Editorials

The jewels of the Indian bride

By March 20, 2019 No Comments

The Indian bride is incomplete without her jewellery. Whether she chooses traditional, contemporary or vintage, the jewellery is the most important part of her trousseau. And while every Indian bride dons staple pieces like the chooda, mangalsutra, nath, maang teeka, haar, earrings, etc., small nuances and peculiarities help to set each bride apart. Take a look at Bollywood’s reigning queen, Deepika Padukone’s wedding. Not only did she get married in two different ceremonies, but she also sported distinctly different jewellery – traditional konkani ornaments for one and traditional Sindhi jewellery for the other. So, let’s take a look at four distinctive jewellery pieces gracing four brides from the four corners of India.

Marathi Navri

The navri mulgi, as the Maharashtrian bride is fondly called, laden with unique gold jewellery like jondhali haar, saaz, kaan jhumkas, etc. looks nothing short of a warrior queen. The jewellery adorning her completely different from the other regions. Amidst all the wedding finery, what stands apart is her chooda.

Tode – Paatli Chooda

Unlike other Indian brides, the Marathi Navri’s chooda consists of green glass bangles accompanied by flat gold bangles called Paatlis and carved kadas called todes. The gold bangles symbolise abundance and strength of character while the green glass bangles symbolisE fertility, new beginnings

Tamil Maṇappeṇ

Adorned in elegant temple jewellery from head to toe, the Tamilian bride – Manappen – presents an ethereal age of grace and beauty. Dressed to resemble the Goddess Lakshmi, she is undoubtedly the cynosure of all eyes in the kalyanam mandapam.

Oddiyanam

Part of the Solah Shringar, Oddiyanam is worn by the Tamil Manappen on auspicious occasions. Made of solid gold with temple design, it is used to keep the saree borders and garlands in place. Depicting Goddess Lakshmi, it invokes her blessings as well as symbolises the auspicious start of new phase of the bride’s life.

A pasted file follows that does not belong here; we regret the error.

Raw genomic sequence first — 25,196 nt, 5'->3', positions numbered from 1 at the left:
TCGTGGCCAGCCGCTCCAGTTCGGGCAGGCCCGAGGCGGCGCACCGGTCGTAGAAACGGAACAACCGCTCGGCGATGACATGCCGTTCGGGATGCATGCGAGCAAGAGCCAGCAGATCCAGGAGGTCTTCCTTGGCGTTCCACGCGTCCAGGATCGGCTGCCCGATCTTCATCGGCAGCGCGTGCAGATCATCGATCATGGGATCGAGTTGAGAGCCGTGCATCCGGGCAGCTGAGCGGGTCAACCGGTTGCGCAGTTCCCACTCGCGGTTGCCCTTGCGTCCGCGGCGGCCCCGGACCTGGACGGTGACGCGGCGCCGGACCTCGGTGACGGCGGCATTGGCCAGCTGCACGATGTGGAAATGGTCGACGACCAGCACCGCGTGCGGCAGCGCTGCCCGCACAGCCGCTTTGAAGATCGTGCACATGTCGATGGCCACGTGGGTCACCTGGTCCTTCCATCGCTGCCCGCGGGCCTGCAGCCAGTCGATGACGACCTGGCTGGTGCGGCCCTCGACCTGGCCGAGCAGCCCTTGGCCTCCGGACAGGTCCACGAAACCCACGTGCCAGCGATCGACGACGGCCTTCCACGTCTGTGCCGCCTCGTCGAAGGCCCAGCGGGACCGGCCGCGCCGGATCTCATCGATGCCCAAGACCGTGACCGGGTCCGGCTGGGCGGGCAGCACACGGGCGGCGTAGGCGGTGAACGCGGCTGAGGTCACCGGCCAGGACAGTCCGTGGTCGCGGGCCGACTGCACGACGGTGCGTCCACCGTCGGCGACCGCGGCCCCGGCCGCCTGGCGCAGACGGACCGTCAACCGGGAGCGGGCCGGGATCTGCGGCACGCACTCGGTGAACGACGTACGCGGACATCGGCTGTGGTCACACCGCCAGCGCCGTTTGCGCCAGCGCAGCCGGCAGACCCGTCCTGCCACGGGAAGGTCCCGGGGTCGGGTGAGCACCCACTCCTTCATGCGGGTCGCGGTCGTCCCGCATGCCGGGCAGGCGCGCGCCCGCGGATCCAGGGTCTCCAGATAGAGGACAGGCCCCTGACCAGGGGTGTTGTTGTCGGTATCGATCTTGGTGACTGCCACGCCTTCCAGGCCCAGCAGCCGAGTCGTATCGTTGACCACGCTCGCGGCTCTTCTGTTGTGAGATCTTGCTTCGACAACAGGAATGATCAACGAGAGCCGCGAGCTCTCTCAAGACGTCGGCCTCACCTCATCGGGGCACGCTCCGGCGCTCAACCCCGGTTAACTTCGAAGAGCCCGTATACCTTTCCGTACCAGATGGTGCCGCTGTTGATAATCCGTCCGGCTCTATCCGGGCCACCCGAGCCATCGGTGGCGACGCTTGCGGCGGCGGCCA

Bengali Badhu

The ulu-dhwani heralds the arrival of the Bengali bride or Badhu who looks nothing short of a goddess. Decked up in her red benarasi saree with the sitahar, choker and other bridal jewellery complimenting her looks, what really steals the show is her shaakha pola.

Shaakha Pola

Shaakha made from the conch shell and Pola made using coral are bangles worn in both the hands by the Bengali bride. It is considered bad omen if the bangles break and hence brides take extra care. It is symbolic of the strength and love between the couple and said to represent a flourishing married life.

Punjabi Dulhan

A Punjabi wedding is a lively affair and the livelier Punjabi dulhan is a refreshing change from the coy Indian brides. Looking resplendent in hues of pink and red, adorned with gold kalire, maang teeka, paasa, the Punjabi bride steps into her married life with confidence.

Pippal Patti

Worn by the dulhans on their wedding day, Pippal Patti is set of delicate dangling gold earrings. Long considered as an auspicious symbol, the pippal patti serves as a blessing from the gods and ancestors. It also represents strength and the eternal nature of the bond between a bride and groom.